It took a while for the mods to approve the post, sorry for the delay, here's how I accomplished this:
Habitat: The basis of their setup is a 250-300 gallon aquarium in my backyard (I live in Northern California) with a mesh top. The tank is covered in very densely planted Water Hyacinth & Water Lettuce with water lily tubers on the sand substrate. The eggs were deposited in the roots of the water lily, entangled in peat from the hyacinth. The tank notably has a slow leak (slower than evaporation) and is often just a little over half full with hyacinth roots reaching ~12 inches down to the sand. The sirens primarily eat the vegetation, but I throw in sinking pellets and feeder goldfish from time to time. I also have 2 small (rated for 50 gallons each) heaters in the tank set to 55, just to ensure it doesn't get too cold and freeze over. Some interesting things I have observed are that they do engage in biting behavior as a courtship mechanism. The male seems unharmed, however the female has 7 or 8 bite marks along the side of her body, with a couple of them lightly penetrating the skin. She is being observed closely to ensure her health, and I have a water tank ready in the event of an emergency separation. I have also observed both parents tending to the nest. Interestingly, the male spends a majority of the time coiled around the nest as opposed to the female, which is notable as I have read that the female typically guards the nest.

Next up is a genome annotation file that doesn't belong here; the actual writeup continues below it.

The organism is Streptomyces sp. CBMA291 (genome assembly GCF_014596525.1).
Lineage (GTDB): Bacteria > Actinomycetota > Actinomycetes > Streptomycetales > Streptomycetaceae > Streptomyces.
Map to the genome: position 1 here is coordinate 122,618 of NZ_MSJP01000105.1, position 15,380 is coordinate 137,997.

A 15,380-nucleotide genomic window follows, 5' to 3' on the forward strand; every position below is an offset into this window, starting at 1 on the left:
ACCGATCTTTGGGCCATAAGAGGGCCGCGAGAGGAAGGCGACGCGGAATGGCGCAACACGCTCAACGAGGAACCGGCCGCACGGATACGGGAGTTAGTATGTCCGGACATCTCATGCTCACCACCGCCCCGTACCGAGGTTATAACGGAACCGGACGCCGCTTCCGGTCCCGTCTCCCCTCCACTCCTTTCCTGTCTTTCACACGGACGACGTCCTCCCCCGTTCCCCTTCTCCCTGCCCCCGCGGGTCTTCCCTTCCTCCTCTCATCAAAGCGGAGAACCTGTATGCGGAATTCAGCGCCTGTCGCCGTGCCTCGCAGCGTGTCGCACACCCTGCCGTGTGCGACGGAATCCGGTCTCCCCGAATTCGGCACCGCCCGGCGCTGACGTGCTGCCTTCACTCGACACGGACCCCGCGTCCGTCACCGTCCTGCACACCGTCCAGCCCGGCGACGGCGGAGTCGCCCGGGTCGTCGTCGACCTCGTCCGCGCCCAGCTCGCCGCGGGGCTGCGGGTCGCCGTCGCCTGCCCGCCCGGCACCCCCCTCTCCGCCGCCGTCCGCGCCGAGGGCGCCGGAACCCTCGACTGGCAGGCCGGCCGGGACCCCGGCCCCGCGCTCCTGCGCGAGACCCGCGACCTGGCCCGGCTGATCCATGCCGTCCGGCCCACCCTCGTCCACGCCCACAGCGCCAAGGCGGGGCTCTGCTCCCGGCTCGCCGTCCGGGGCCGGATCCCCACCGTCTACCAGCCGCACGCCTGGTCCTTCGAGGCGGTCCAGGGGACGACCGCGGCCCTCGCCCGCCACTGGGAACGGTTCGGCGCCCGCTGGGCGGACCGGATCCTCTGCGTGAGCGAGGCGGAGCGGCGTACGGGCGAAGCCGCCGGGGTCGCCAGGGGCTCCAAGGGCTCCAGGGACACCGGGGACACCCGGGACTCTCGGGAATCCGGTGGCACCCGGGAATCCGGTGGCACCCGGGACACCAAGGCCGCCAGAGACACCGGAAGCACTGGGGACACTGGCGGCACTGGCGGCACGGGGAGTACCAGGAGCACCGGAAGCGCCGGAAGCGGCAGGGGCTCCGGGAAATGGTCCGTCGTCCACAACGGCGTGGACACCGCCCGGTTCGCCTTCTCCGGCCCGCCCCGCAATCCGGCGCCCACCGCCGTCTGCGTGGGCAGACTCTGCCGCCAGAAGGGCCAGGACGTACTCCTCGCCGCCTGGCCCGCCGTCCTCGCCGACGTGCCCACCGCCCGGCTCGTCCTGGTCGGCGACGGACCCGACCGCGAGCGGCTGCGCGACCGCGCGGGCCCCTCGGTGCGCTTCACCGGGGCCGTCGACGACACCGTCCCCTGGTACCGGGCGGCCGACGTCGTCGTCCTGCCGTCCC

The eggs only showed signs of viability today, approximately 5 days after they were laid. The eggs that are developing are part of the batch that I separated from the nest for close observation. It is difficult to see into the tank, but I will report more info on how the eggs in the original nest fare compared to the separated ones.
Let me know if you have any specific questions? This has been an amazing experience for me and I would love so spread any and all knowledge
Hey all, just wanted to update! Its day 13 and a vast majority of the eggs are doing well! Eyes should start forming soon =) maybe 15 duds so far, but they are extremely easy to spot and remove without hurting other eggs.